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hrmesp_c

 Procedure Abstract Required_Reading Keywords Brief_I/O Detailed_Input Detailed_Output Parameters Exceptions Files Particulars Examples Restrictions Literature_References Author_and_Institution Version Index_Entries

#### Procedure

```   hrmesp_c ( Hermite polynomial interpolation, equal spacing )

void hrmesp_c ( SpiceInt            n,
SpiceDouble         first,
SpiceDouble         step,
ConstSpiceDouble    yvals  [],
SpiceDouble         x,
SpiceDouble       * f,
SpiceDouble       * df        )

```

#### Abstract

```   Evaluate, at a specified point, a Hermite interpolating polynomial
for a specified set of equally spaced abscissa values and
corresponding pairs of function and function derivative values.
```

```   None.
```

#### Keywords

```   INTERPOLATION
POLYNOMIAL

```

#### Brief_I/O

```   VARIABLE  I/O  DESCRIPTION
--------  ---  --------------------------------------------------
n          I   Number of points defining the polynomial.
first      I   First abscissa value.
step       I   Step size.
yvals      I   Ordinate and derivative values.
x          I   Point at which to interpolate the polynomial.
f          O   Interpolated function value at `x'.
df         O   Interpolated function's derivative at `x'.
```

#### Detailed_Input

```   n           is the number of points defining the polynomial.
The array `yvals' contains 2*n elements.

first,
step        are, respectively, a starting abscissa value and a
step size that define the set of abscissa values

first   +   i * step,     i = 0, ..., n-1

`step' must be non-zero.

yvals       is an array of length 2*n containing ordinate and
derivative values for each point in the domain
defined by `first', `step', and `n'. The elements

yvals[ 2*i     ]
yvals[ 2*i + 1 ]

give the value and first derivative of the output
polynomial at the abscissa value

first   +   i * step

where `i' ranges from 0 to n-1.

x           is the abscissa value at which the interpolating
polynomial and its derivative are to be evaluated.
```

#### Detailed_Output

```   f,
df          are the value and derivative at `x' of the unique
polynomial of degree 2*n-1 that fits the points and
derivatives defined by `first', `step', and `yvals'.
```

#### Parameters

```   None.
```

#### Exceptions

```   1)  If `step' is zero, the error SPICE(INVALIDSTEPSIZE) is
signaled by a routine in the call tree of this routine.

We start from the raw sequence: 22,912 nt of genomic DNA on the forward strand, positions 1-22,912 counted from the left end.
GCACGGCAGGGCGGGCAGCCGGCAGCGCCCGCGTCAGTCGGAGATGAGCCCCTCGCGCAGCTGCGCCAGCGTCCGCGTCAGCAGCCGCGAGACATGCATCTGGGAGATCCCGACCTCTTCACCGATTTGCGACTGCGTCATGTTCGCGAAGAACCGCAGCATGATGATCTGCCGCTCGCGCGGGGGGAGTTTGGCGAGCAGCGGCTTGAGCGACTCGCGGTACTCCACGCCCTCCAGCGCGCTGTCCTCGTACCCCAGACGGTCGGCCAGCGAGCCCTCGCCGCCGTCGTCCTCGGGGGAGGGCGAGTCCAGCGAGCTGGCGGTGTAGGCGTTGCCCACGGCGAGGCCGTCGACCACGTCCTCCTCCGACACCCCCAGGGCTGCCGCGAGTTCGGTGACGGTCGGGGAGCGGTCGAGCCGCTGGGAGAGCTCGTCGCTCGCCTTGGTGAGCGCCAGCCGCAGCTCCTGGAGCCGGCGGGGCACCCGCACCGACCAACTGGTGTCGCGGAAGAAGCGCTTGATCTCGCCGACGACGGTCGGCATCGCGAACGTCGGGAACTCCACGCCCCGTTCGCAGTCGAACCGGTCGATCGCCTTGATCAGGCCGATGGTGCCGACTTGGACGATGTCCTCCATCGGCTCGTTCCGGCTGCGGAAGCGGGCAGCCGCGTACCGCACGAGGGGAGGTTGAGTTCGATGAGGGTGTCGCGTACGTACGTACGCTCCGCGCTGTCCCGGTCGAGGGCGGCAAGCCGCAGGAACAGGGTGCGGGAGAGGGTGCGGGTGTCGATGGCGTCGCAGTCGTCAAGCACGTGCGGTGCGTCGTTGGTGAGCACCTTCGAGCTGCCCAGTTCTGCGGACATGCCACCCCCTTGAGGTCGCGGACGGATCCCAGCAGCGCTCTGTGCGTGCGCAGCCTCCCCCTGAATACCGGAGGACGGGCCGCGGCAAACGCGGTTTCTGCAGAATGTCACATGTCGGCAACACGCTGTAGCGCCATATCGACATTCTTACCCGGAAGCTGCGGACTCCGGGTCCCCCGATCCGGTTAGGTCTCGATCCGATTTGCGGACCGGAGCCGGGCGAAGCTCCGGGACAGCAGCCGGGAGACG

2)  If `n' is less than 1, the error SPICE(INVALIDSIZE) is
signaled.

3)  This routine does not attempt to ward off or diagnose
arithmetic overflows.

4)  If memory cannot be allocated to create the temporary variable
required for the execution of the underlying Fortran routine,
the error SPICE(MALLOCFAILED) is signaled.
```

#### Files

```   None.
```

#### Particulars

```   Users of this routine must choose the number of points to use
in their interpolation method. The authors of Reference [1] have
this to say on the topic:

Unless there is solid evidence that the interpolating function
is close in form to the true function f, it is a good idea to
be cautious about high-order interpolation. We
enthusiastically endorse interpolations with 3 or 4 points, we
are perhaps tolerant of 5 or 6; but we rarely go higher than
that unless there is quite rigorous monitoring of estimated
errors.

The same authors offer this warning on the use of the
interpolating function for extrapolation:

...the dangers of extrapolation cannot be overemphasized:
An interpolating function, which is perforce an extrapolating
function, will typically go berserk when the argument x is
outside the range of tabulated values by more than the typical
spacing of tabulated points.
```

#### Examples

```   The numerical results shown for this example may differ across
platforms. The results depend on the SPICE kernels used as
input, the compiler and supporting libraries, and the machine
specific arithmetic implementation.

1) Fit a 7th degree polynomial through the points ( x, y, y' )

( -1,      6,       3 )
(  1,      8,      11 )
(  3,   2210,    5115 )
(  5,  78180,  109395 )

and evaluate this polynomial at x = 2.

The returned value of ANSWER should be 141.0, and the
returned derivative value should be 456.0, since the unique
7th degree polynomial that fits these constraints is

7       2
f(x)  =  x   +  2x  + 5

Example code begins here.

/.
Program hrmesp_ex1
./
#include <stdio.h>
#include "SpiceUsr.h"

int main( )
{

SpiceDouble          deriv;
SpiceDouble          first;
SpiceDouble          step;
SpiceDouble          yvals  [8];
SpiceInt             n;

n         =       4;

yvals[0]  =       6.0;
yvals[1]  =       3.0;
yvals[2]  =       8.0;
yvals[3]  =      11.0;
yvals[4]  =    2210.0;
yvals[5]  =    5115.0;
yvals[6]  =   78180.0;
yvals[7]  =  109395.0;

first     =  -1.0;
step      =   2.0;

hrmesp_c ( n, first, step, yvals, 2.0, &answer, &deriv );

printf( "DERIV  = %f\n", deriv );

return ( 0 );
}

When this program was executed on a Mac/Intel/cc/64-bit
platform, the output was:

DERIV  = 456.000000
```

#### Restrictions

```   None.
```

#### Literature_References

```   [1]  W. Press, B. Flannery, S. Teukolsky and W. Vetterling,
"Numerical Recipes -- The Art of Scientific Computing,"
chapters 3.0 and 3.1, Cambridge University Press, 1986.

[2]  S. Conte and C. de Boor, "Elementary Numerical Analysis -- An
Algorithmic Approach," 3rd Edition, p 64, McGraw-Hill, 1980.
```

#### Author_and_Institution

```   J. Diaz del Rio     (ODC Space)
```

#### Version

```   -CSPICE Version 1.0.0, 03-AUG-2021 (JDR)
```

#### Index_Entries

```   interpolate function using Hermite polynomial
Hermite interpolation
```
`Fri Dec 31 18:41:08 2021`